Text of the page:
Author: Susan May Warren
Publisher: Summerside Press
In the third installment of the “Daughters of Fortune” series, Susan May Warren does a splendid job of transporting the reader into the extravagance of the 1930s. Heroine Rosie Worth, aka internationally-beloved movie star Roxy Price, is loosely based on actress Jean Harlow. From the minute readers meet Rosie, they want to be her...until they find out what her life is really like. From the outside, her world looks entirely glamorous, dripping with money, celebrity and the attention of adoring fans around the world. But Warren gives us a glimpse into Rosie’s turbulent personal life and her insatiable desires driving her to chase after fame and fortune.
Warren writes an intriguing narrative depicting a love/hate relationship with Hollywood in the midst of Hitler’s reign. Rosie is married to high-roller studio mogul Dashielle Parks, quite the ladies man. The actress enters into the marriage as a business agreement, following the tragic death of her first husband, in hopes of becoming a Hollywood starlet. She soon discovers her marriage of convenience isn’t fulfilling and finds herself falling in love with film investor and Belgian duke Rolfe Van Horne. While Rolfe romances Rosie on location at a movie set, Dash is left to his own devices at home in Beverly Hills.
Throughout the novel, Rosie is faced with a series of difficult decisions. In order to embrace true love and her destiny, she must make peace with a past filled with a daughter she willingly abandoned, the tragic murder of her husband and the loss of her brother who went M.I.A. in the war. In Van Horne, she finds everything she ever wanted, yet just when he feels within reach, circumstances separate them. Meanwhile, Rosie pays a high price for stardom.
Years later, when Rosie’s star is waning, she is reunited with the duke and used as a pawn in Rolfe’s coup to rescue Jews from the hands of the Nazis in war-torn Europe while filming a movie that will define the future of her career.
Needless to say, the book is filled with enough surprising twists to keep readers engaged with every turn of the page. Warren’s writing is sharp, descriptive and evocative. Her dialogue, especially as she fleshes out Rosie’s character, is charming and an accurate portrayal of Hollywood’s Golden Age. Readers travel with Rosie to movie sets, shooting locals, sound stages and movie premieres that take her to some of the most glamorous cities in the world. Her scenes, themselves, could easily be adapted to the silver screen as an epic blockbuster.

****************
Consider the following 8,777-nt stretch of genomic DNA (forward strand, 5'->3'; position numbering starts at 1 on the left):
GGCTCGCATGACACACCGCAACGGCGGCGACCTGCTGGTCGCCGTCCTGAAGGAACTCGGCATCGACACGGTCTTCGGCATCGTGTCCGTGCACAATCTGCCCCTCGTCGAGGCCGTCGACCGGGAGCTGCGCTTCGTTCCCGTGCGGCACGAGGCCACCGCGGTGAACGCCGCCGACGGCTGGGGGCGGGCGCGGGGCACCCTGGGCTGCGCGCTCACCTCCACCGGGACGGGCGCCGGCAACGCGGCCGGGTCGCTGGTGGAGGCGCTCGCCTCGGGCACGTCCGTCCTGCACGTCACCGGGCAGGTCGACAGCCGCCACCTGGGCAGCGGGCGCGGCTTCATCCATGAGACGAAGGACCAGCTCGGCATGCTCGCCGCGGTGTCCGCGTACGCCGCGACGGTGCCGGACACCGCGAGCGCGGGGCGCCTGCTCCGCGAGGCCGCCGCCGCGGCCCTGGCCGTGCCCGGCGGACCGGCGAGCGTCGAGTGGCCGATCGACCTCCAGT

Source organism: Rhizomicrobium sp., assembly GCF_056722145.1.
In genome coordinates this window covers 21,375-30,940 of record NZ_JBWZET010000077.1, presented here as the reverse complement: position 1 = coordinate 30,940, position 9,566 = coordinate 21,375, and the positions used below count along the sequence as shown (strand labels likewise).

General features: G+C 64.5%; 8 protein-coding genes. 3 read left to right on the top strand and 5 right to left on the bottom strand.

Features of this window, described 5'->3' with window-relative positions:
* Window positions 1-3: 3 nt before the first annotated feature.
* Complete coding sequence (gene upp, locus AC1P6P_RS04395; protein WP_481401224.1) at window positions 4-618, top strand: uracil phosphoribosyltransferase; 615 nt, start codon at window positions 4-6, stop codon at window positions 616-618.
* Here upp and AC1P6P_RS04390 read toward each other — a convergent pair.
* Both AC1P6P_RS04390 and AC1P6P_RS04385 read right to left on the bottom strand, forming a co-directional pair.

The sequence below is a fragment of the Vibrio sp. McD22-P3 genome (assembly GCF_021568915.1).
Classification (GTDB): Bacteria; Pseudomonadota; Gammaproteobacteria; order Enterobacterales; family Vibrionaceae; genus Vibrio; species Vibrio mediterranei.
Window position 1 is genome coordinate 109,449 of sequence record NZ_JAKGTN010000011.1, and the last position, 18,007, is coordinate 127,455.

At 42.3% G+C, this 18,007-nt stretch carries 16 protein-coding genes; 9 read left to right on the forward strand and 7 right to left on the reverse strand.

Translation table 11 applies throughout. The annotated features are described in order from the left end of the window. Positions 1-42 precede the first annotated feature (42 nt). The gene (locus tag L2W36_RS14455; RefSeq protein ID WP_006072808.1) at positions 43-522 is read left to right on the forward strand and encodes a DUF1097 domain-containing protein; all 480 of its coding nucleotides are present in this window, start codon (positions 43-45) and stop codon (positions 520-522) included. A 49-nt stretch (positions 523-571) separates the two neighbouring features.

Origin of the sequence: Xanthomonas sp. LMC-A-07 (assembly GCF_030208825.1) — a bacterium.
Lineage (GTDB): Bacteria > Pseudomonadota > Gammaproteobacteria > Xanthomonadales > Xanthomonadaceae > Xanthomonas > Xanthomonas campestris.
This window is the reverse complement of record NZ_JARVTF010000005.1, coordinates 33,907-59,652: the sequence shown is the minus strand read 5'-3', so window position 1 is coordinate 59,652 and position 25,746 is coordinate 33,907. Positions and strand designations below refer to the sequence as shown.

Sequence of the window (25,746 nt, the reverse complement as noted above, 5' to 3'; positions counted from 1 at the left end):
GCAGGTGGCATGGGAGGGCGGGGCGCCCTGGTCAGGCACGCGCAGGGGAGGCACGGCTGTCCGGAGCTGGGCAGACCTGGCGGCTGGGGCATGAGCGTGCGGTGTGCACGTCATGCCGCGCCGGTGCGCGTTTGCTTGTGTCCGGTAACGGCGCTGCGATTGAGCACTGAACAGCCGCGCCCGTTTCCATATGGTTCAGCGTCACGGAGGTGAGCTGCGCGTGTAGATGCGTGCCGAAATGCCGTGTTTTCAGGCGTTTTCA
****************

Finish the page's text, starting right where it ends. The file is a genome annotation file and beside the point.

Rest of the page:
At any given time, three to four storylines run their course, intertwining with each other in a soap opera-like opus, merged for an unforgettable ending. Despite the book’s fast pace and overlapping plots, Warren’s concise writing keeps it easy to follow, a rare feat in such a complicated storyline. Her fresh blend of love, faith, Hollywood, history and action will keep readers with a wide variety of tastes engaged from cover to cover.
While Rosie ultimately experiences forgiveness for the choices of her past, accepting God’s plan for her life; at times, the addition of her redemptive storyline feels cheesy, almost forced. A nurse speaks of God and quotes Scripture at one point when Rosie is hospitalized. In another scene, Rosie meets a man at the cemetery who speaks words of life and becomes the catalyst for the actress crying out to God. These minor characters show up to impart words of wisdom and then drift out of the story. If the subject of Christianity had been woven into the dialogue between some of the main characters, the redemptive aspect of the book could have been portrayed more naturally, and the evolution of Rosie’s salvation could have played out organically.
Moreover, while not explicit, there are some sensual situations in the book. The plot tackles everything from miscarriages and illegitimate children to extramarital affairs and even some violence surrounding the Nazi plotline. Overall, Duchess is a thrilling, compelling, well-written read, but it’s poised for more mainstream shelves. Warren’s redemptive sentiments can be deeply appreciated, but with a few minor adaptations, this book could easily sit alongside secular novels of historical fiction.
*This Article First Published 4/19/2013